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Is it just me or is that bullshit?

December 17, 2020

Is it just me or is that bullshit?


Leadership development or executive coaching has been described as the Wild West (Sherman and Freas 2004) so unregulated is the field. Anyone can claim to be a coach, and while many appear satisfied with their coaches (Grant 2014), there are few recognised independent standards against which to judge an executive coach’s competence or effectiveness.

Conor Wynn

Conor Wynn


It's likely then, that those attempting to sound credible, but lacking capability, may engage in the ancient art of bullshitting. And lest you think this is a crude, populist criticism, let me tell you that the term "bullshit" has been clearly defined, and is the subject of considerable academic study. It's been described as - verbal statements designed to impress, without any direct concern for truth (Frankfurt 2009). And in some ways it’s worse than lying. For when someone lies, they are trying to misdirect their audience to a conclusion that is false. The liar knows where the truth is and constructs a narrative plausible enough to steer their audience away from it. But when someone bullshits little of the liar’s care or craftsmanship exists. Lying involves skilled malevolence, whereas bullshit demands nothing other than incompetence.

So, what does it say about us, as potential consumers of said bullshit?Well, it seems that some of us are more susceptible to bullshit than others.  In a recent study (Bainbridge et al. 2019), it was found that those high in facets of the personality trait openness were more likely to be influenced by bullshit than others. Openness is one of the traits in the Big Five model of personality (Costa and McCrae 1992), along with conscientiousness, extraversion, agreeableness and neuroticism or susceptibility to negative emotion. Openness is correlated with intelligence, and for example covers a preference for cognition, creativity, ideas, the artistic and imagination. These components of trait openness are called facets and it appears that they can be arranged on an openness /intellect continuum between for example need for cognition at one end, to openness to fantasy and the paranormal at the other (DeYoung et al. 2012).  It’s at that the opposite end to cognition where a tendency to see patterns where none exist, called apophenia exists. And that’s where the bullshit comes in. Unfortunately, some people report high scores in apophenia, and so are more likely to believe bullshit than others.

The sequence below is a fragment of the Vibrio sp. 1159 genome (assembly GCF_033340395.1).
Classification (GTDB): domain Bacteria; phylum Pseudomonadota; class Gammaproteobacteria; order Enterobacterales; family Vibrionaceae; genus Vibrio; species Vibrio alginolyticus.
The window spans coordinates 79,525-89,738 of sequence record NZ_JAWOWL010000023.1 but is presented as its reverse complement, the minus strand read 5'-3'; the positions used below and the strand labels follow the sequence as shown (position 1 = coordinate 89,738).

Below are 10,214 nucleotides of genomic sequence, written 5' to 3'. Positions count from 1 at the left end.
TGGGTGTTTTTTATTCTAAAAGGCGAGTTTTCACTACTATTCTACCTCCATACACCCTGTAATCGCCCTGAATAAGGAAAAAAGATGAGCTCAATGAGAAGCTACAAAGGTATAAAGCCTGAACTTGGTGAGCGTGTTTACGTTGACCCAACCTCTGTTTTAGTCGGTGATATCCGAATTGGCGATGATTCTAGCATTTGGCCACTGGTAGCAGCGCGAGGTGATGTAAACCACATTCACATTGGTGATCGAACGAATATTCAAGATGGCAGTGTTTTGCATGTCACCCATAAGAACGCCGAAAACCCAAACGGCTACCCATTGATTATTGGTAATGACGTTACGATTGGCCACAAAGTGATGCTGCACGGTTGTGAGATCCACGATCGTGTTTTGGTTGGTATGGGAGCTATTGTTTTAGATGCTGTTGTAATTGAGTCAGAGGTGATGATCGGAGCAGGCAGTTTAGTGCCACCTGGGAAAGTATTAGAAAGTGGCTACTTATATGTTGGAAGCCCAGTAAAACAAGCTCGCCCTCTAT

Fear not though, those who scored highly at the other end of the openness / intellect were much more sceptical of bullshit than others. So, if you’re asking “… is it just me, or is that bullshit?” the answer is – it depends on whose company you’re in at the time. If you’re with a group that is highly analytical and dare I say intelligent, then – no, it’s probably not just you, they’ll have picked up on it too. If on the other hand, those around you score highly on apophenia, then – yes, it’s probably just you, but it’s just as likely to be bullshit nonetheless.

If you’d like to know more about your own personality, and contribute to research on how power influences behaviour, click here


Bainbridge, T.F., Quinlan, J.A., Mar, R.A., Smillie, L.D. andFajkowska, M. (2019) 'Openness/intellect and susceptibility to pseudo–profoundbullshit: A replication and extension', Europeanjournal of personality, 33(1), 72-88.

Costa, P.T. and McCrae, R.R. (1992) 'Normal personality assessmentin clinical practice: The NEO Personality Inventory', Psychological assessment, 4(1), 5. 

DeYoung, C.G., Grazioplene, R.G. and Peterson, J.B. (2012) 'Frommadness to genius: The Openness/Intellect trait domain as a paradoxicalsimplex', Journal of Research inPersonality, 46(1), 63-78.

Frankfurt, H.G. (2009) Onbullshit, Princeton University Press.

Grant, A.M. (2014) 'Autonomy support, relationship satisfaction andgoal focus in the coach–coachee relationship: which best predicts coachingsuccess?', Coaching: An InternationalJournal of Theory, Research and Practice, 7(1), 18-38.

Sherman, S. and Freas, A. (2004) 'The wild west of executivecoaching', Harvard business review,82(11), 82-93.

Conor is the founding partner of the boutique project governance advisory practice, Sein. With over 25 years complex program delivery experience and informed by the latest findings in the behavioural sciences, he helps projects make better decisions.